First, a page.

Twins assistant general manager Rob Antony said there was some trade interest in Suzuki, but the club never seriously pursued any deals, as it was their intention to keep the backstop.
"There was some interest but we were telling people we might get something done," Antony said. "We were trying to get something done. That was the No. 1 priority when it came to Suzuki. We wanted to keep him rather than trade him."
Suzuki is having a career year, as he was named an All-Star for the first time and entered Thursday hitting .304/.367/.386 with two homers, 19 doubles and 41 RBIs in 89 games. He joined the Twins over the offseason on a one-year, $2.75 million deal after the Twins decided to move Joe Mauer from behind the plate to first base because of a concussion suffered last August.
Suzuki said he feels like he's fit in with the Twins since meeting his teammates in Spring Training and was excited to remain with the organization.
"I was pretty optimistic the whole time," Suzuki said of a deal being reached. "I made it clear that I liked it here and that I was comfortable. I love everything about this organization."
Twins pitchers were also excited to hear the news, as Suzuki has drawn rave reviews for his work behind the plate and his pitch-calling. Closer Glen Perkins, who was also an All-Star with Suzuki, said it was important for the Twins to lock up a key player at an important position and added that Suzuki has become a leader in the clubhouse.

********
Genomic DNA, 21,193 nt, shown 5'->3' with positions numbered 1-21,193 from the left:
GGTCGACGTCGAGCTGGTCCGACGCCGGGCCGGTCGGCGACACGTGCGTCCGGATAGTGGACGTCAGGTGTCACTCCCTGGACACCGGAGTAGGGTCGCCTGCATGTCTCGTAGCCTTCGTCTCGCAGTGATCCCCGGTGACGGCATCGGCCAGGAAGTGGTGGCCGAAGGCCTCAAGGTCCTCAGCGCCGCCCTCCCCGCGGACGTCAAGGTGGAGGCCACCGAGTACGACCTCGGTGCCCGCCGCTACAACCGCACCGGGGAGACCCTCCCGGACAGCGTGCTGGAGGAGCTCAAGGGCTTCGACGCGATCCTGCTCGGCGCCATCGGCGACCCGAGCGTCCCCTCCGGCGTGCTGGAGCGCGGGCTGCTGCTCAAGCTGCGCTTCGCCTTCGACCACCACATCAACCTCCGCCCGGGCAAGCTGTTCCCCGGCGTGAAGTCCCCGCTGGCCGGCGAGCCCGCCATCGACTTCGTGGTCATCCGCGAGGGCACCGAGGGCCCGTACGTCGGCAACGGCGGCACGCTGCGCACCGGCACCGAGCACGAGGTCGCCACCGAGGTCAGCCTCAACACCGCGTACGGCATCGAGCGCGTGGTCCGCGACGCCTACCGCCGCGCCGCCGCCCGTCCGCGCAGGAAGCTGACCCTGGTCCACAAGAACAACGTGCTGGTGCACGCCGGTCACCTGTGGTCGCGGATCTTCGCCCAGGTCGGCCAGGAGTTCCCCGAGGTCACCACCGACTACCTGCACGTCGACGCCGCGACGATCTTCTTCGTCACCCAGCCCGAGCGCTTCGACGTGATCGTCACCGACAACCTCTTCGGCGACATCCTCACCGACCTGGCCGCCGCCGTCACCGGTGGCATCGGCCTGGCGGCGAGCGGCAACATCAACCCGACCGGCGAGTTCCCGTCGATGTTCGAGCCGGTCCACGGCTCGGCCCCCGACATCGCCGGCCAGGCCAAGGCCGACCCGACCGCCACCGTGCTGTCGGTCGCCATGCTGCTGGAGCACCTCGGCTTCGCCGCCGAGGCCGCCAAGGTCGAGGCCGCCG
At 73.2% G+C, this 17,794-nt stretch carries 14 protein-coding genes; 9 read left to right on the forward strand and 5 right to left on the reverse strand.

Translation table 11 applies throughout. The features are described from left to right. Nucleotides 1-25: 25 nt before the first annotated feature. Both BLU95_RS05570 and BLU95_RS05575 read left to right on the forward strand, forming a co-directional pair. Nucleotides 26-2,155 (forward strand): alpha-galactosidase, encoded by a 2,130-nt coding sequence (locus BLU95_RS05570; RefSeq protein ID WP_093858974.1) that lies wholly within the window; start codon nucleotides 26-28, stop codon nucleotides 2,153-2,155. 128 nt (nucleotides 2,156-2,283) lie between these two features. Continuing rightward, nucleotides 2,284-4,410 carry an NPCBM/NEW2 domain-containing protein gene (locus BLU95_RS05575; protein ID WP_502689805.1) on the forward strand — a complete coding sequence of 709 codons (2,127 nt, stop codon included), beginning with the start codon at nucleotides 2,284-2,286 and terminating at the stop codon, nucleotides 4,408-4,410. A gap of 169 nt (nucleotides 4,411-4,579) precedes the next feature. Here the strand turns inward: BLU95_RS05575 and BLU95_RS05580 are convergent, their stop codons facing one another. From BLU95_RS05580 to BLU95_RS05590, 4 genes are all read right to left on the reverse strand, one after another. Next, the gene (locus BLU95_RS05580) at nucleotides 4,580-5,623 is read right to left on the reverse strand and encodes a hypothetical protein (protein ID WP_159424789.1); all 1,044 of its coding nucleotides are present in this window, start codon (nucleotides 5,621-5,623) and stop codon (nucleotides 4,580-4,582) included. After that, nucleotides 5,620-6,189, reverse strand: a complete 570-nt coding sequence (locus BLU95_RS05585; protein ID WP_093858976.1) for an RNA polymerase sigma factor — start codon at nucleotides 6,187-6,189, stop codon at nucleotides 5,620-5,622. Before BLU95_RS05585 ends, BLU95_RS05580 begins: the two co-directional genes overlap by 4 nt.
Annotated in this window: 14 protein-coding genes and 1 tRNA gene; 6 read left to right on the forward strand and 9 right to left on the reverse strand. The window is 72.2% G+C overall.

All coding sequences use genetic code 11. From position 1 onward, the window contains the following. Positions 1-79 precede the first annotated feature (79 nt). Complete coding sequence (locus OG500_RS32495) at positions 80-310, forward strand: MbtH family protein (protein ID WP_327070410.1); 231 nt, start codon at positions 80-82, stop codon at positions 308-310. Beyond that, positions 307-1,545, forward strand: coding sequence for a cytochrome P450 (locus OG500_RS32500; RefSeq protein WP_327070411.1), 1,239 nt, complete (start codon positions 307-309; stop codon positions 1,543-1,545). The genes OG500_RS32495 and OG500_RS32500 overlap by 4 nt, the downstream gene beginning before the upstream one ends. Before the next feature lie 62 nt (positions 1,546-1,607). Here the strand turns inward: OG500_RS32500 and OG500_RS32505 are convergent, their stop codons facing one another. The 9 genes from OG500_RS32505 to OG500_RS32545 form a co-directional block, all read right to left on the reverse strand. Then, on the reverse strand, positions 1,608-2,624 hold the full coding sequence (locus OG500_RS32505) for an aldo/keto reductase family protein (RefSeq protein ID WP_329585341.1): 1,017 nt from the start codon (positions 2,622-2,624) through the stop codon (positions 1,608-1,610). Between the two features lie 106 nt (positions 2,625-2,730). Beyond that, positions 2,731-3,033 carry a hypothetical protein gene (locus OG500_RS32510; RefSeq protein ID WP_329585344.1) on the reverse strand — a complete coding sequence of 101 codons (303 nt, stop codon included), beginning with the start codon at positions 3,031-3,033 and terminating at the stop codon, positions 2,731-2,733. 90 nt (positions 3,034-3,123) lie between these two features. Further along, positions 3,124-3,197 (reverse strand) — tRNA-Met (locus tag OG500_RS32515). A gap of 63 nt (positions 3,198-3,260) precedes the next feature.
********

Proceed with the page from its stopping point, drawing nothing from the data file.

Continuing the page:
Suzuki is also expected to help mentor Josmil Pinto over the course of his deal, as Pinto is currently at Triple-A Rochester to work on his defense, but is expected to be part of Minnesota's catching plans moving forward.
"It's a relief," Perkins said. "I think it's going to give Kurt an opportunity to play with Pinto in the future, which is good because we need him to continue to develop. Kurt has been a leader here in the five months since Spring Training. We all love throwing to him and what he's done on and off the field. So it's the best-case scenario."
Suzuki is an eight-year veteran and is a career .257/.315/.376 hitter with 69 homers, 171 doubles and 400 RBIs in 929 games. He's having his best offensive season this year, but the Twins feel that it's just icing on the cake to go along with everything else he provides.
The Twins also didn't want to trade Suzuki this season and then start from scratch to try to find another catcher this offseason via free agency or trade.
"He's obviously having a much better offensive season than he's had the last few years," Antony said. "All in all, we just believed in our situation he was the right guy to have rather than going into next offseason looking for a veteran catcher and hoping to get lucky again and find somebody like we did with Suzuki this year."